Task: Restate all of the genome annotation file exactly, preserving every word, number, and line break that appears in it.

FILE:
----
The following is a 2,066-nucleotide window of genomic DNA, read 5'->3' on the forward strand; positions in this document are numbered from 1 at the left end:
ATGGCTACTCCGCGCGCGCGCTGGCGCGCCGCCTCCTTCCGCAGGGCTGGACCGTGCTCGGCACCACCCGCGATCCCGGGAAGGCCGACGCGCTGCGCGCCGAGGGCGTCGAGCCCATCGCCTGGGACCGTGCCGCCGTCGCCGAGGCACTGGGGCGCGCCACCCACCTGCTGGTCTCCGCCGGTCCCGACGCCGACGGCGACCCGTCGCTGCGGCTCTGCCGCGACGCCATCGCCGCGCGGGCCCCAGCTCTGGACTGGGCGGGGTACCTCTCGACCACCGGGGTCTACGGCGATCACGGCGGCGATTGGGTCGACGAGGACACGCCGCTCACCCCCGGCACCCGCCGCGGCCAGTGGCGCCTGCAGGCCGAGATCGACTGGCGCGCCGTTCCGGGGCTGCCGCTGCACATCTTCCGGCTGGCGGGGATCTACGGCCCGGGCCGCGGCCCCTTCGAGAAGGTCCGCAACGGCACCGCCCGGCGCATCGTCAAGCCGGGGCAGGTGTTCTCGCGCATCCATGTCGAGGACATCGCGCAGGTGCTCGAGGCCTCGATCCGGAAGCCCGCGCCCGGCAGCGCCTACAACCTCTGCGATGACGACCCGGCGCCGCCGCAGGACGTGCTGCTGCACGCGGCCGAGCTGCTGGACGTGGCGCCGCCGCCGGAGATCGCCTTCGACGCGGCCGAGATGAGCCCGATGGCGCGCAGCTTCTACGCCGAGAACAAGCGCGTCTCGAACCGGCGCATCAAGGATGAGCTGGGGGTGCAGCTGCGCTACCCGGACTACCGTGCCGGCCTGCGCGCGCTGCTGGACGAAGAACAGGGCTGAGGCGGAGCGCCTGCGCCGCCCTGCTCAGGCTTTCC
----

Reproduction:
The following is a 2,066-nucleotide window of genomic DNA, read 5'->3' on the forward strand; positions in this document are numbered from 1 at the left end:
ATGGCTACTCCGCGCGCGCGCTGGCGCGCCGCCTCCTTCCGCAGGGCTGGACCGTGCTCGGCACCACCCGCGATCCCGGGAAGGCCGACGCGCTGCGCGCCGAGGGCGTCGAGCCCATCGCCTGGGACCGTGCCGCCGTCGCCGAGGCACTGGGGCGCGCCACCCACCTGCTGGTCTCCGCCGGTCCCGACGCCGACGGCGACCCGTCGCTGCGGCTCTGCCGCGACGCCATCGCCGCGCGGGCCCCAGCTCTGGACTGGGCGGGGTACCTCTCGACCACCGGGGTCTACGGCGATCACGGCGGCGATTGGGTCGACGAGGACACGCCGCTCACCCCCGGCACCCGCCGCGGCCAGTGGCGCCTGCAGGCCGAGATCGACTGGCGCGCCGTTCCGGGGCTGCCGCTGCACATCTTCCGGCTGGCGGGGATCTACGGCCCGGGCCGCGGCCCCTTCGAGAAGGTCCGCAACGGCACCGCCCGGCGCATCGTCAAGCCGGGGCAGGTGTTCTCGCGCATCCATGTCGAGGACATCGCGCAGGTGCTCGAGGCCTCGATCCGGAAGCCCGCGCCCGGCAGCGCCTACAACCTCTGCGATGACGACCCGGCGCCGCCGCAGGACGTGCTGCTGCACGCGGCCGAGCTGCTGGACGTGGCGCCGCCGCCGGAGATCGCCTTCGACGCGGCCGAGATGAGCCCGATGGCGCGCAGCTTCTACGCCGAGAACAAGCGCGTCTCGAACCGGCGCATCAAGGATGAGCTGGGGGTGCAGCTGCGCTACCCGGACTACCGTGCCGGCCTGCGCGCGCTGCTGGACGAAGAACAGGGCTGAGGCGGAGCGCCTGCGCCGCCCTGCTCAGGCTTTCC